This third event in PHAP's series on the core principles focuses on impartiality. If the principle of humanity drives humanitarians towards crisis to alleviate suffering, impartiality steers programmatic choices more directly. In fact, impartiality can be seen as carrying a triple function: creating an ethical prohibition against aid being given on a discriminatory basis; determining that operations must identify and address the needs of the most vulnerable; and building trust/ acceptance within a conflict context. By virtue of its obligational nature, impartiality warrants particular attention on the part of humanitarians. The Geneva Conventions codify the duty of non-discrimination as a necessary quality of humanitarian assistance, and humanitarian law provides a right of initiative to impartial humanitarian organizations.

The capacity of humanitarian action is limited, neither the sector nor individual agencies can meet all the needs of all those who suffer. In crisis situations, where the unmet needs – often serious – are many, how do humanitarian actors differentiate, or not, between people in need versus those most in need?  How does impartiality affect specialized agencies when the most urgent needs on the ground do not correspond with this specialization? What does impartiality mean for an organization long working in a community or region in need when there are other communities or regions in more urgent distress? What happens when needs are greater in remote or less secure areas that might be less efficiently addressed?

The event began with a lecture on the topic by Jérémie Labbé, Head of Project for Principles Guiding Humanitarian Action with the International Committee of the Red Cross (ICRC). This was followed by a moderated discussion among a panel of experts, bringing together different points of view on the issue.


Jules Frost Jules Frost is the Senior Advisor for Civil-Military & Police Relations for WVI, in which role she provides leadership and oversight for strategy and policy development and operational guidance pertaining to engagement with state and non-state armed actors. She has 21 years experience in management, operations, fundraising and advocacy for a child-focused agency including from complex humanitarian emergencies and natural disasters across Africa, Asia, and Middle East.
Jérémie Labbé Jérémie Labbé works for the International Committee of the Red Cross (ICRC) as the Head of Project for Principles Guiding Humanitarian Action. Prior to this, he worked for the International Peace Institute (IPI) in New York, where he developed a new program on humanitarian affairs. His work has focused on the adaptation of the international humanitarian system to a changing world, the relevance of humanitarian principles, protection of civilians and international humanitarian law, and the relation between humanitarian action and UN integration. Before joining IPI in 2010, he has spent several years with the ICRC, both in its headquarters in Geneva and in different field missions in India, Ethiopia, Sri Lanka, Madagascar, and Iraq.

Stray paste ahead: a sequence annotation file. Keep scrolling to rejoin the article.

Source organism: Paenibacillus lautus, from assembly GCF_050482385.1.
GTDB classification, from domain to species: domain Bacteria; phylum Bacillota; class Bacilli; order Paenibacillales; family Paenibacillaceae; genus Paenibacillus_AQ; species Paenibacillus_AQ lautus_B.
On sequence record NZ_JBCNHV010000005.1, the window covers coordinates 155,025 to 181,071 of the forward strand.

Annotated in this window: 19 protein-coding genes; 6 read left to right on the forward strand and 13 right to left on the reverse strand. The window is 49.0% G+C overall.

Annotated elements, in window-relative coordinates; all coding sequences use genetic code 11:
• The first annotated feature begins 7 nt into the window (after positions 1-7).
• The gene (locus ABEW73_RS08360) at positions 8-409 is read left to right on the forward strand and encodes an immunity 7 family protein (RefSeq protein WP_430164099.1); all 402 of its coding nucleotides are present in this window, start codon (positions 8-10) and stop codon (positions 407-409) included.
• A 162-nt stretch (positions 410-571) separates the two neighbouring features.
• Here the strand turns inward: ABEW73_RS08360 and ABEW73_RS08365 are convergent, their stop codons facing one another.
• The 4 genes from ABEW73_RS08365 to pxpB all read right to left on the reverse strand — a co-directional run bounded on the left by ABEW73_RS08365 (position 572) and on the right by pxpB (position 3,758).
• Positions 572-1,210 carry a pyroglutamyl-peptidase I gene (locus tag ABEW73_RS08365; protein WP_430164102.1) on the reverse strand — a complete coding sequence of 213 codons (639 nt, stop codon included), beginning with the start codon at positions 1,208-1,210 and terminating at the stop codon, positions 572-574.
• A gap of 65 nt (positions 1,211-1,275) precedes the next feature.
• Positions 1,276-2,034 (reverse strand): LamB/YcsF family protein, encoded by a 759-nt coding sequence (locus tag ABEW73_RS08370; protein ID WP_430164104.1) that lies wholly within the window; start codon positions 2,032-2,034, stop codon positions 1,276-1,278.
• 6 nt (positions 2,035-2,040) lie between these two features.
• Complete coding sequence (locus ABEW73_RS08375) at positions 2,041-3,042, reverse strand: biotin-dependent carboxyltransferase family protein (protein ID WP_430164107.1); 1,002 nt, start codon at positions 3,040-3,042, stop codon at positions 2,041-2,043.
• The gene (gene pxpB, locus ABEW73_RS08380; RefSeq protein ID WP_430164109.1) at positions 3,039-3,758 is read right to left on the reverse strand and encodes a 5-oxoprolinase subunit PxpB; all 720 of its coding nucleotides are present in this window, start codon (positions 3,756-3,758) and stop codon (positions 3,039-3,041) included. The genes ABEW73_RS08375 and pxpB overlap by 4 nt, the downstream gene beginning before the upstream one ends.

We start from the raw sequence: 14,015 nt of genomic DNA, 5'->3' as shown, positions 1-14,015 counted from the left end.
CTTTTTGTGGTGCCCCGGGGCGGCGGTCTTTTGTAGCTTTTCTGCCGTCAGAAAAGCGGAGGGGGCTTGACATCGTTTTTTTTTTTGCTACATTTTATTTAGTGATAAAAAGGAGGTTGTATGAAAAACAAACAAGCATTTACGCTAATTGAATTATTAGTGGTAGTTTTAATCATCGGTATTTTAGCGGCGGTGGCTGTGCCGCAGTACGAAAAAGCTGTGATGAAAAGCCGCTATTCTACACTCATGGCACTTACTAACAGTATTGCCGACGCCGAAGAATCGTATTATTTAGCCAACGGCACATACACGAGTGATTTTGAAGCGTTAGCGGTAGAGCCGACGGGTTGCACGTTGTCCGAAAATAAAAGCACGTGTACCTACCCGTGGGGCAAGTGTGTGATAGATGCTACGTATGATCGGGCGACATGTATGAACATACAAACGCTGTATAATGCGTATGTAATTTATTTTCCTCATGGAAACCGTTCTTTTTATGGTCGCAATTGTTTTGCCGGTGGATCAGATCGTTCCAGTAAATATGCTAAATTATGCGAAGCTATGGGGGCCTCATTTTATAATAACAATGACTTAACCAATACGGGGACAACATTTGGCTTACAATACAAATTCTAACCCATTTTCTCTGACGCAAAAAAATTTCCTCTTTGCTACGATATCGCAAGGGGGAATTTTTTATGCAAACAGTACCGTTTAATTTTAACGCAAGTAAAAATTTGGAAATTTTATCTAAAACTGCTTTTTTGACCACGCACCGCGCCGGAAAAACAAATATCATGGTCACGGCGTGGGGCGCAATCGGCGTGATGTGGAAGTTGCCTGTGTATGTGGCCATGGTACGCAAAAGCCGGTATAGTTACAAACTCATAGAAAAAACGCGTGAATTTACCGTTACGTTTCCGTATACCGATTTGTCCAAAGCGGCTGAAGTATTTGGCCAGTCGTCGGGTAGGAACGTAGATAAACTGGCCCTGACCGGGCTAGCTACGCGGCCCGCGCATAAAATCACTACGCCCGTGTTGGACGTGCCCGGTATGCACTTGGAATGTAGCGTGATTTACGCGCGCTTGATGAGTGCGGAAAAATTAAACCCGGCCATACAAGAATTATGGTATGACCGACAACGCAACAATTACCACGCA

Toby Porter Toby Porter is Chief Executive Officer of HelpAge International. With undergraduate and postgraduate degrees from Oxford University, Toby has worked his whole career in humanitarian and development assistance, including with Merlin, Oxfam, and the USAID project FEWS NET, and has held senior positions with Save the Children UK and Save the Children India.


Marc DuBois Marc DuBois currently an independent humanitarian consultant/researcher/blogger, was the Executive Director of MSF-UK from March 2008 until March 2014. He joined MSF in 1999, landing as a project coordinator in Khartoum, Sudan, where he managed a basic healthcare program. Following Sudan, Marc went to Angola as a Humanitarian Affairs Officer and then moved to Amsterdam, spending over six years in the Humanitarian Affairs Department of MSF-Holland, first as an advisor and later as head of department and researcher. Marc has a degree in philosophy from Yale University (BA 1981), an MA in development studies from the Institute of Social Studies in The Hague (1988) and a degree in law from Columbia University in New York (JD 1994).


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This World Humanitarian Summit consultation event is made possible with the support of the Federal Foreign Office of Germany